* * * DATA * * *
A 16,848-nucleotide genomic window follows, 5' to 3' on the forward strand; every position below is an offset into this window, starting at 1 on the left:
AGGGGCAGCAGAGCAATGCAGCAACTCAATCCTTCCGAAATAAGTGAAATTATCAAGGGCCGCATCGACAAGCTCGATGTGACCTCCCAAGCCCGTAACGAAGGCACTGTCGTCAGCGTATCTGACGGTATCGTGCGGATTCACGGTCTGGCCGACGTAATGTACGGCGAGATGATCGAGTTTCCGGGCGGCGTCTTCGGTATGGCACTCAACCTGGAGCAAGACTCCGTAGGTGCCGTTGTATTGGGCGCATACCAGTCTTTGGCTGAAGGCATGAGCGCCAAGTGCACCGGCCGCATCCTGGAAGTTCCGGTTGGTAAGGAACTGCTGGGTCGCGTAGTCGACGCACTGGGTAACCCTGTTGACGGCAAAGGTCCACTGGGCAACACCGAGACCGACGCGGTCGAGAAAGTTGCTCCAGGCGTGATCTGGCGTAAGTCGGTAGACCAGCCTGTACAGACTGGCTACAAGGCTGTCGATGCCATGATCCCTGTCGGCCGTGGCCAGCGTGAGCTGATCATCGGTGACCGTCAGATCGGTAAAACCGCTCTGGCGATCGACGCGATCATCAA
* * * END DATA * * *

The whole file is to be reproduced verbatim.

A 16,848-nucleotide genomic window follows, 5' to 3' on the forward strand; every position below is an offset into this window, starting at 1 on the left:
AGGGGCAGCAGAGCAATGCAGCAACTCAATCCTTCCGAAATAAGTGAAATTATCAAGGGCCGCATCGACAAGCTCGATGTGACCTCCCAAGCCCGTAACGAAGGCACTGTCGTCAGCGTATCTGACGGTATCGTGCGGATTCACGGTCTGGCCGACGTAATGTACGGCGAGATGATCGAGTTTCCGGGCGGCGTCTTCGGTATGGCACTCAACCTGGAGCAAGACTCCGTAGGTGCCGTTGTATTGGGCGCATACCAGTCTTTGGCTGAAGGCATGAGCGCCAAGTGCACCGGCCGCATCCTGGAAGTTCCGGTTGGTAAGGAACTGCTGGGTCGCGTAGTCGACGCACTGGGTAACCCTGTTGACGGCAAAGGTCCACTGGGCAACACCGAGACCGACGCGGTCGAGAAAGTTGCTCCAGGCGTGATCTGGCGTAAGTCGGTAGACCAGCCTGTACAGACTGGCTACAAGGCTGTCGATGCCATGATCCCTGTCGGCCGTGGCCAGCGTGAGCTGATCATCGGTGACCGTCAGATCGGTAAAACCGCTCTGGCGATCGACGCGATCATCAA